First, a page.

Toasting London, a Year Before Brexit

GPF Podcast returns after a week off to address what promises to be a busy few days ahead. Plus, Jacob Shapiro and Cole Altom pore over GPF’s new special reports on The Geopolitics of London and The Geopolitics of Dune. Sign up here for free updates on topics like these.

Podcast

|April 10, 2018

Cole Altom: Hello friends, welcome back to another belated Geopolitical Futures podcast. With me is Jacob. Jacob, we haven’t seen each other for two weeks. How are you?

Jacob Shapiro: We haven’t seen each other for two weeks but everything we do is intentional. Nothing is belated. Everything happens exactly as it should.

Cole Altom: Exactly. Well that is technically true. That makes it sounds like an oversight. It was not an oversight, we elected not to put out a podcast last week for a variety of reasons. We were pretty slammed. There was a lot of things going on. It was Easter Sunday. A lot of us we’re doing things with friends and family.

But I think the most important, this has the added benefit of being true, is that Jacob and I have been in conversations about how to make this podcast better. How to make it better for us, how to make it better more importantly for you guys out there. We’re getting some more subscribers and some more views on You Tube and we appreciate it very, very much.

But we’d like to professionalize things a little bit more. So we’re putting our brains together. We’re thinking about everything from title to format to everything else. So if you have any suggestions or any thoughts in that regard, critiques, criticisms, cries of outrage, we’ve heard them all, do let us know.

Jacob Shapiro: And don’t worry professionalized doesn’t mean that Cole’s gonna stop making fun of me on the podcast so we’re good.

Cole Altom: No, no, no. Yeah so don’t suggest that. That’s still gonna happen. And make fun of myself which maybe I’m even a little bit better at doing. Anyway, so you ready? Want to get into it?

Jacob Shapiro: I’m ready.

Cole Altom: OK. Without further ado, week ahead. I think week ahead is useful. I think I want to keep that for future podcasts going forward, do you like it?

Jacob Shapiro: I do like it.

Cole Altom: I think it’s kind of instructive.

Jacob Shapiro: Well and I think it’s nice when we kind of get together Monday and Tuesday and set out what GPF is looking at in the week because sometimes what we’re looking at is similar to what a lot of mainstream media is looking at and sometimes it’s very different. I think this week is kind of a nice mix of both.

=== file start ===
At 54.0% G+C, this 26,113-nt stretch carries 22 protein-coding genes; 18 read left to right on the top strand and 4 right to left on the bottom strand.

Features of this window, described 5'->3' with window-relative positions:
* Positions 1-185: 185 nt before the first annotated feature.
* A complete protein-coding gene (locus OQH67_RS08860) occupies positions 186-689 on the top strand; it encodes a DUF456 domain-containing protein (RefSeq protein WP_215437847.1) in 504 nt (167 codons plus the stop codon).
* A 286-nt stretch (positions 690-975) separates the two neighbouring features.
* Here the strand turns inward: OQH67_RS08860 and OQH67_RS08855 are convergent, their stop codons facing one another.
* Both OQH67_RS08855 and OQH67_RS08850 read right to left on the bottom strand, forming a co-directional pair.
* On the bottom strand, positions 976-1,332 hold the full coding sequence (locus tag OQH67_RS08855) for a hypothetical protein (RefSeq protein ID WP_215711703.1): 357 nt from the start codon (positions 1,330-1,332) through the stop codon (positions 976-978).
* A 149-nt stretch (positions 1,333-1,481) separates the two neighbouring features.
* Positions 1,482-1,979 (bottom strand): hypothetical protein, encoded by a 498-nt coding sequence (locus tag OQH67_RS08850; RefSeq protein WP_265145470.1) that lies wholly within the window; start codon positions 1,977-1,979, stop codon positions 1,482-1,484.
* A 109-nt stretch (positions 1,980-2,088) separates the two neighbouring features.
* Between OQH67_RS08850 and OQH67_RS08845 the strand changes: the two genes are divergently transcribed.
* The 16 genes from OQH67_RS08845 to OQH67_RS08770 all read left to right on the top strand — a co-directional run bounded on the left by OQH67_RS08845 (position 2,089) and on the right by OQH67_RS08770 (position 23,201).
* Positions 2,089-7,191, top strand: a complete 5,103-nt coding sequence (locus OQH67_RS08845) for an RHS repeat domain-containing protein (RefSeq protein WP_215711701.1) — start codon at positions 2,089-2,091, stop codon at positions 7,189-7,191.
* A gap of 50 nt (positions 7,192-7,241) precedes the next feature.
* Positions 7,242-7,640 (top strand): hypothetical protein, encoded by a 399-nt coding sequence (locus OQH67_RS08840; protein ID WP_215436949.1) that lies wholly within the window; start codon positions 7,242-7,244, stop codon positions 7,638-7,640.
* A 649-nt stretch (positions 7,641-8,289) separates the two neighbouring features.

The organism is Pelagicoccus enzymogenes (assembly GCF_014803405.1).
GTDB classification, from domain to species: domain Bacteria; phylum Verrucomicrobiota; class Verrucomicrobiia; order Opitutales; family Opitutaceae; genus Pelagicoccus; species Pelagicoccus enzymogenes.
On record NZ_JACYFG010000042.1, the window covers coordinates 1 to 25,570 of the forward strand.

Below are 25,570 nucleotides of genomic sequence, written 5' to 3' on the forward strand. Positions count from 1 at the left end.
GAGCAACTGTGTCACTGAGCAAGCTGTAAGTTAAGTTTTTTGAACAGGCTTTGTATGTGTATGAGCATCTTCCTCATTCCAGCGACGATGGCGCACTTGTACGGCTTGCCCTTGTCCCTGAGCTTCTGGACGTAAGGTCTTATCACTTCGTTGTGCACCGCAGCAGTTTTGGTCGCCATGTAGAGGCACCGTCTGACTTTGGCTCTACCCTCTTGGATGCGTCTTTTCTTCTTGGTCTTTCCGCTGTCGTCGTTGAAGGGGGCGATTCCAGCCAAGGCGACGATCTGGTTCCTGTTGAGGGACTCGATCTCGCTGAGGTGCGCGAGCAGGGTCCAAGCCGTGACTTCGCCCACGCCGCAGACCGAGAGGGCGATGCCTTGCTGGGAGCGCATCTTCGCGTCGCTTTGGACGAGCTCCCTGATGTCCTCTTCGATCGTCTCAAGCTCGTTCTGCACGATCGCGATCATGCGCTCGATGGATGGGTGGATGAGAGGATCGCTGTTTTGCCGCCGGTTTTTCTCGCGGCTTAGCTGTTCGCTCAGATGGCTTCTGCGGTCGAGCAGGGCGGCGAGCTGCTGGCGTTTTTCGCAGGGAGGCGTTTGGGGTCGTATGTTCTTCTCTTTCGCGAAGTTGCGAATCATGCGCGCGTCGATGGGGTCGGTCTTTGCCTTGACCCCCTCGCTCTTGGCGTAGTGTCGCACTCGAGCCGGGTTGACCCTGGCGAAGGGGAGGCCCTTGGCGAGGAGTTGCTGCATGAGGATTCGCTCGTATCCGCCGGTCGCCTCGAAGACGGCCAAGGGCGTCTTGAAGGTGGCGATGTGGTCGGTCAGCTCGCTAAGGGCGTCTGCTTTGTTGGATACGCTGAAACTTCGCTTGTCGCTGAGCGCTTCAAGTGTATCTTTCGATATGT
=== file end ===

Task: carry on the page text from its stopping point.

You know the first thing obviously is you know the week started early for us because Israel apparently decided that they needed to hit an airbase in Syria. This is the second time that Israel has decided to hit Iranian targets in Syria in the last couple months. So there’s just, there are a number of things going on in the Middle East.

The most important thing probably in all of this is Turkey, which may be kind of shoved underneath the rug while people are focusing on this Israeli attack. Another development lurking behind all of this is that the working group between Turkey and the United States has been suspended at least until Mike Pompeo takes over his post. So that’s not to say that it’s permanently suspended.

Cole Altom: When does that become official? I don’t have a date off the top of my head. I know Bolton officially started as NSA recently and this is his trial by fire. I mean that’s a hell of a way to start your job responding to a Syrian chemical weapon attack. Yeah but what about Pompeo? I’m not sure.

Jacob Shapiro: I don’t exactly remember when Pompeo does and I should know that and our listeners can lambast me for it later.

Cole Altom: I ask tough questions.

Jacob Shapiro: You do ask tough questions.

Cole Altom: That I don’t necessarily know the answer to either so.

Jacob Shapiro: But and yeah you also mentioned the chemical weapons attack which is also garnering great deal of attention. I will say, I don’t want to be one of those people who dismisses the chemical weapons attack because if it is did, it’s horrible. I will say that the Russians say it didn’t happen, that you know the United States and the West say it does happen. The videos that we have as evidence are not exactly inconvertible proof.

And I will say that it doesn’t exactly make sense right now for the Assad regime to do this. It doesn’t seem to mean that on the battlefield they were facing such horrible odds that they needed to go to this. It doesn’t seem to me that this was a good time for either the Assad regime or Russia to incur any more international condemnation. So I’m not saying that it didn’t happen. But I’m also not saying that I know that it did happen. I think there’s a lot of, there’s a lot of facts that we kind of need to get through before we can actually get down to what’s actually going to happen there.

At the broadest level though, it certainly means more animosity, I think we can call it that now, between Russia and the United States. More differences on the ground between Turkey, Israel and Iran. Whether it was used or not, if Israel even has you know, if there was a 2% chance that this did happen, Israel would have to be well if they’re gonna use it there, what’s gonna stop them from using it in Israel?

Cole Altom: Well and it’s not the first time this has actually happened. And last time there were purported chemical attacks in Syria, there were some responses were there not?